8. Benjamin Traeger-Epstein Au

    The only elitism and entitlement that I see here flows from the people abusing the system, not from the people for which the system was designed to serve. But don’t think for a second that doesn’t mean I can’t be your clique-y elitist friend.

    • Benjamin Traeger-Epstein Au

      On the contrary. I’m possibly more or less not definitely rejecting the idea that in no way with any amount of uncertainty that I undeniably do or do not know who my elitist friends shouldn’t probably be, Even if they weren’t who I knew they were.

  9. This. Was. AWESOME. I especially loved #6 – “We get the distinct pleasure of not being invited to birthday parties much, if ever. Who needs games and cake and bounce houses and friends when we can spend our day at home lining up hot wheels cars?”

    My neighbors have banned my fabu boy from their homes, so he gets to watch 10 year old partygoers walk to his former best friend’s house, laden with gifts and balloons. Then we line shit up. I wish I had written this post, it’s just that fabulous. <3

  10. I <3 this with every ounce of my elitist, exclusionary, judgmental, biased, ableist, privileged soul.

  11. LOL! I only laugh because it’s true.

    You’ve just described my family’s life for many, many years. Now that my son is older, he’s doing amazingly well, so we only have about half of the “privileges” that we used to.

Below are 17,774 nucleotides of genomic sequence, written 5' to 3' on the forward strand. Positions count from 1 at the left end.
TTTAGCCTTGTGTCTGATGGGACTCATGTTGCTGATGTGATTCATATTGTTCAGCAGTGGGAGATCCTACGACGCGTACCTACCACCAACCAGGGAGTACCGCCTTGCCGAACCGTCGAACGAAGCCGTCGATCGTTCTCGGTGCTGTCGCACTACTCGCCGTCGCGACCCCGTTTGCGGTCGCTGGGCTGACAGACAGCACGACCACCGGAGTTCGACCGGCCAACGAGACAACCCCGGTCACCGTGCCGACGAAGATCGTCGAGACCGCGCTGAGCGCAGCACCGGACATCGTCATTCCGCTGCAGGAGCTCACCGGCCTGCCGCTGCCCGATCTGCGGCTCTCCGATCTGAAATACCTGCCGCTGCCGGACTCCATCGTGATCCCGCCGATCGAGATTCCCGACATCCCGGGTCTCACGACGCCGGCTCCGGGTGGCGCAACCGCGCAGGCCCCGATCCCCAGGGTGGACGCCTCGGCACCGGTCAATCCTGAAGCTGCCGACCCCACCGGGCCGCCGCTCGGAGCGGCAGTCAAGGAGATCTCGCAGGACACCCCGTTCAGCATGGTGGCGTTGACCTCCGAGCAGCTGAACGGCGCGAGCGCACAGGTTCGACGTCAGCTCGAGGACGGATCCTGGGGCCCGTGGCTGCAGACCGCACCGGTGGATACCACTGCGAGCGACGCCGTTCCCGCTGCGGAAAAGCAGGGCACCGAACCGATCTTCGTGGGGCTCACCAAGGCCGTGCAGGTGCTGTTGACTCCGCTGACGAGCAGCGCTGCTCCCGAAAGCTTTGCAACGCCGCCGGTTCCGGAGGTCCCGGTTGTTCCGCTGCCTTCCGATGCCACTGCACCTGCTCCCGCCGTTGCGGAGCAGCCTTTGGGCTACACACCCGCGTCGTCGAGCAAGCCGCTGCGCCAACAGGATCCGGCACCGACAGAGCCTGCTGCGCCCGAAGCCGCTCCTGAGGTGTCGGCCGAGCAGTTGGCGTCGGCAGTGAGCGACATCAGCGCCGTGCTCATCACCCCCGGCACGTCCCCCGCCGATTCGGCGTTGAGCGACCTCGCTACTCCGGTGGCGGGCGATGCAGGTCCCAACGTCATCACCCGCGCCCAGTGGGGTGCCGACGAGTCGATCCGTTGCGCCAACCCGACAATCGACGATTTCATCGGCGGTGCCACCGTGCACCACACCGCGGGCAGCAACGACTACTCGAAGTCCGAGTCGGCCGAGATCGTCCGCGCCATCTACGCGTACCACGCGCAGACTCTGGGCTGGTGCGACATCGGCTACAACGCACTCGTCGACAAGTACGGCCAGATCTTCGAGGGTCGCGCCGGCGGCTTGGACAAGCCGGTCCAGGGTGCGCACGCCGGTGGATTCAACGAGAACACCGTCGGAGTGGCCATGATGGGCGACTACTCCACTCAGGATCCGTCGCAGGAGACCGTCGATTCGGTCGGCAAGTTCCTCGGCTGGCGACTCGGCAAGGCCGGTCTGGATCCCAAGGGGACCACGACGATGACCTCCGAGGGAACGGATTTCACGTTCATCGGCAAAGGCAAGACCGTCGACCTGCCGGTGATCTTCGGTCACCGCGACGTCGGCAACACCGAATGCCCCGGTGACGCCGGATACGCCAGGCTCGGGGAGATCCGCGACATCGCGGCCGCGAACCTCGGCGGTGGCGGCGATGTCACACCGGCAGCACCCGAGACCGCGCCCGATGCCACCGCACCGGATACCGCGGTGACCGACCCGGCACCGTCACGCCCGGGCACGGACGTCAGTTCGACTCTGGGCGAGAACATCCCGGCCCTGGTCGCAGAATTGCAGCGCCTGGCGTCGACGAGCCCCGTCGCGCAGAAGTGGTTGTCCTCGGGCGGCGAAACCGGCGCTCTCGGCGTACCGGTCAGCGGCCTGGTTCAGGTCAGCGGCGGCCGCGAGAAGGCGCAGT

Amazing post!

  12. Laurie

    Love this post!! Fits me and mine to the last word!!

  13. learningtoliveoutsidethebox

    I too had to giggle at number six, but at the same time cry a little too. I remember last year my son telling me that one of his friends was having a birthday party and he wanted to go. We had no invitation, no address, no last name. My son insisted that he knew where the house was, and even wrote out a map of arrows (he is six). I followed him around the neighborhood for a good half hour, and we even asked a couple of people if they knew the kid. Nope. I wanted to weep for my son who wanted to be included, but wasn’t.

    My sister and I had a convo about my son and his special cut in line pass. She said it wasn’t fair that our family got to cut in line. She then thought a second and then said, “then again it isn’t fair your son has to sit through a loud, crowded space and try to keep his body in the right hemisphere!”